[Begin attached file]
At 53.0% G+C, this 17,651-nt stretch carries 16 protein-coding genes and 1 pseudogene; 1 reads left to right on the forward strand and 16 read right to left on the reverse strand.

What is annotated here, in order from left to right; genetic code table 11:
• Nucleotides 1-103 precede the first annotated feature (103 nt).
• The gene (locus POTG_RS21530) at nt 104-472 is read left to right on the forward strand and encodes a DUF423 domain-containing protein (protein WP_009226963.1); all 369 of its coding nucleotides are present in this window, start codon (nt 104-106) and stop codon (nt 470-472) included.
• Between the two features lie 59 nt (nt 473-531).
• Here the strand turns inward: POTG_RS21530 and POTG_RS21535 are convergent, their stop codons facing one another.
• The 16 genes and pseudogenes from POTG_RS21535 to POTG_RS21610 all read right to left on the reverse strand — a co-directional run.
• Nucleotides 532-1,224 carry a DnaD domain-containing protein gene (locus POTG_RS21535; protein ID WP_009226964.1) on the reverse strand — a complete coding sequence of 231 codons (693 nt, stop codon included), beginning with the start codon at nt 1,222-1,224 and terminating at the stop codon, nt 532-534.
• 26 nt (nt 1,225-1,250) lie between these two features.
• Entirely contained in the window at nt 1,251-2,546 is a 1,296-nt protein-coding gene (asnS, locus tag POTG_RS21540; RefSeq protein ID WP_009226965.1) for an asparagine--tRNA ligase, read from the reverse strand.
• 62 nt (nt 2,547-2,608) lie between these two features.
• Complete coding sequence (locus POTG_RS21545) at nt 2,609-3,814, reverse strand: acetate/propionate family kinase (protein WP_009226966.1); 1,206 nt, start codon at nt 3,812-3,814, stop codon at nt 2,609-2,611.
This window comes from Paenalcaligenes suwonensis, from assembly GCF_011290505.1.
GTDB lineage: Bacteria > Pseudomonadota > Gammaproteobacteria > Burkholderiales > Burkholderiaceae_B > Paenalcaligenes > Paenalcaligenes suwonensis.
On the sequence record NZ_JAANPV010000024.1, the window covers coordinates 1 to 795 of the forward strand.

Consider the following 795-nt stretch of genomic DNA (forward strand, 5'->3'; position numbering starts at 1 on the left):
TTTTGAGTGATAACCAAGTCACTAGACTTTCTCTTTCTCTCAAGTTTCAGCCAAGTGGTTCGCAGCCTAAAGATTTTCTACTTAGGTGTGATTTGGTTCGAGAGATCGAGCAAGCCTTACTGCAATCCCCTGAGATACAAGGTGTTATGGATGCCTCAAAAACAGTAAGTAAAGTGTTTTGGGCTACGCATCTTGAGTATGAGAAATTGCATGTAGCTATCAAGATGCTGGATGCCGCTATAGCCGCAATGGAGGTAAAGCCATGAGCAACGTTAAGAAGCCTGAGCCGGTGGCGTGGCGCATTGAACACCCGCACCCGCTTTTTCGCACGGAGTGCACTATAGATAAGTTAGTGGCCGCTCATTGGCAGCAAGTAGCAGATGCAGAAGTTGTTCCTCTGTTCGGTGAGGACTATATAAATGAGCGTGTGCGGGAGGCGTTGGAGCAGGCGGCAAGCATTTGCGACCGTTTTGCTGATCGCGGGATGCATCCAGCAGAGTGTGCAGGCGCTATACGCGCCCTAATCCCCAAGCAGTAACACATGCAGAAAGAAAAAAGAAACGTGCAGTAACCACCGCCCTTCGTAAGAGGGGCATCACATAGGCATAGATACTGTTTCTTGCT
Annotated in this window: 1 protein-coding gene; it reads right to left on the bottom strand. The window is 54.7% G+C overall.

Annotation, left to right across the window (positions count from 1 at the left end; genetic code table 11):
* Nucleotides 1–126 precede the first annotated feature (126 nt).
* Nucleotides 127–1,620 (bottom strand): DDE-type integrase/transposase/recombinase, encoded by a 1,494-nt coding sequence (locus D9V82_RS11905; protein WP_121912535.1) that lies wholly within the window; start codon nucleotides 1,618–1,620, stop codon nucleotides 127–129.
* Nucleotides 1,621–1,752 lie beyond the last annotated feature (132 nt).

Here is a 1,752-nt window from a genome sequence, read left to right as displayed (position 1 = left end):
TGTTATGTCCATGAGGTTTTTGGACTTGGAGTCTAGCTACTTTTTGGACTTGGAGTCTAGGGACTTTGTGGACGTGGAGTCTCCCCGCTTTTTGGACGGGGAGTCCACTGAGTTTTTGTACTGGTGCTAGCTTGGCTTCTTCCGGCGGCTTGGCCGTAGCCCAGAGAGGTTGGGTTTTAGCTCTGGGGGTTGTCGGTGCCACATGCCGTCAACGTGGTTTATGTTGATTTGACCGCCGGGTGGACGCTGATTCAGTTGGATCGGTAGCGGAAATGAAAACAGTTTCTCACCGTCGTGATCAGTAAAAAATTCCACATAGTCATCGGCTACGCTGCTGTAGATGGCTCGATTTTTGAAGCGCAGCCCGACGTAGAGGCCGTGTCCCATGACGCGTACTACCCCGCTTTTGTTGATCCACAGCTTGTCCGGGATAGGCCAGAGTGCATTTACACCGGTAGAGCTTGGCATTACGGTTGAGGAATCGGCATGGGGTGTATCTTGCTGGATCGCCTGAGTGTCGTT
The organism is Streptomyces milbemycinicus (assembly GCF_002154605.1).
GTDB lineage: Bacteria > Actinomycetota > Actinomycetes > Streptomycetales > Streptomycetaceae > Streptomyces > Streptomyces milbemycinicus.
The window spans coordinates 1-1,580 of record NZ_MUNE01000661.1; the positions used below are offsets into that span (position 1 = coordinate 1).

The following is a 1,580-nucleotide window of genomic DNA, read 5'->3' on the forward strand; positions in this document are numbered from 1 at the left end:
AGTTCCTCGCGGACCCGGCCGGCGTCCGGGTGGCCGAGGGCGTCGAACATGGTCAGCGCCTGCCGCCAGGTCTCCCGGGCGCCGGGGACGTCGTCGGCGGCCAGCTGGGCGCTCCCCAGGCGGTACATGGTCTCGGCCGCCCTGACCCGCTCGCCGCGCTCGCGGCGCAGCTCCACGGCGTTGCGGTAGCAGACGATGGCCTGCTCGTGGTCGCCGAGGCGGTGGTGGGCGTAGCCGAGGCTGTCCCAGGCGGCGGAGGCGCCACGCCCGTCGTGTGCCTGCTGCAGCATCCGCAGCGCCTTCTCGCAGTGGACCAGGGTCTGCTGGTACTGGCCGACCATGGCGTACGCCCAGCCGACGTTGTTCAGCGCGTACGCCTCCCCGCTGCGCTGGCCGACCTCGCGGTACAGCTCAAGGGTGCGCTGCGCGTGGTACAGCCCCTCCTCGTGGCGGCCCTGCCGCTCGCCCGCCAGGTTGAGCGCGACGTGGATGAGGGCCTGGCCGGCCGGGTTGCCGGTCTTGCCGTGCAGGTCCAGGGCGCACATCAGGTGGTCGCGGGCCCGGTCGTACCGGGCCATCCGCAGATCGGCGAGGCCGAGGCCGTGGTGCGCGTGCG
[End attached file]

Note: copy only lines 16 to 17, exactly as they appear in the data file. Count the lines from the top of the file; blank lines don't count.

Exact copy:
Consider the following 795-nt stretch of genomic DNA (forward strand, 5'->3'; position numbering starts at 1 on the left):
TTTTGAGTGATAACCAAGTCACTAGACTTTCTCTTTCTCTCAAGTTTCAGCCAAGTGGTTCGCAGCCTAAAGATTTTCTACTTAGGTGTGATTTGGTTCGAGAGATCGAGCAAGCCTTACTGCAATCCCCTGAGATACAAGGTGTTATGGATGCCTCAAAAACAGTAAGTAAAGTGTTTTGGGCTACGCATCTTGAGTATGAGAAATTGCATGTAGCTATCAAGATGCTGGATGCCGCTATAGCCGCAATGGAGGTAAAGCCATGAGCAACGTTAAGAAGCCTGAGCCGGTGGCGTGGCGCATTGAACACCCGCACCCGCTTTTTCGCACGGAGTGCACTATAGATAAGTTAGTGGCCGCTCATTGGCAGCAAGTAGCAGATGCAGAAGTTGTTCCTCTGTTCGGTGAGGACTATATAAATGAGCGTGTGCGGGAGGCGTTGGAGCAGGCGGCAAGCATTTGCGACCGTTTTGCTGATCGCGGGATGCATCCAGCAGAGTGTGCAGGCGCTATACGCGCCCTAATCCCCAAGCAGTAACACATGCAGAAAGAAAAAAGAAACGTGCAGTAACCACCGCCCTTCGTAAGAGGGGCATCACATAGGCATAGATACTGTTTCTTGCT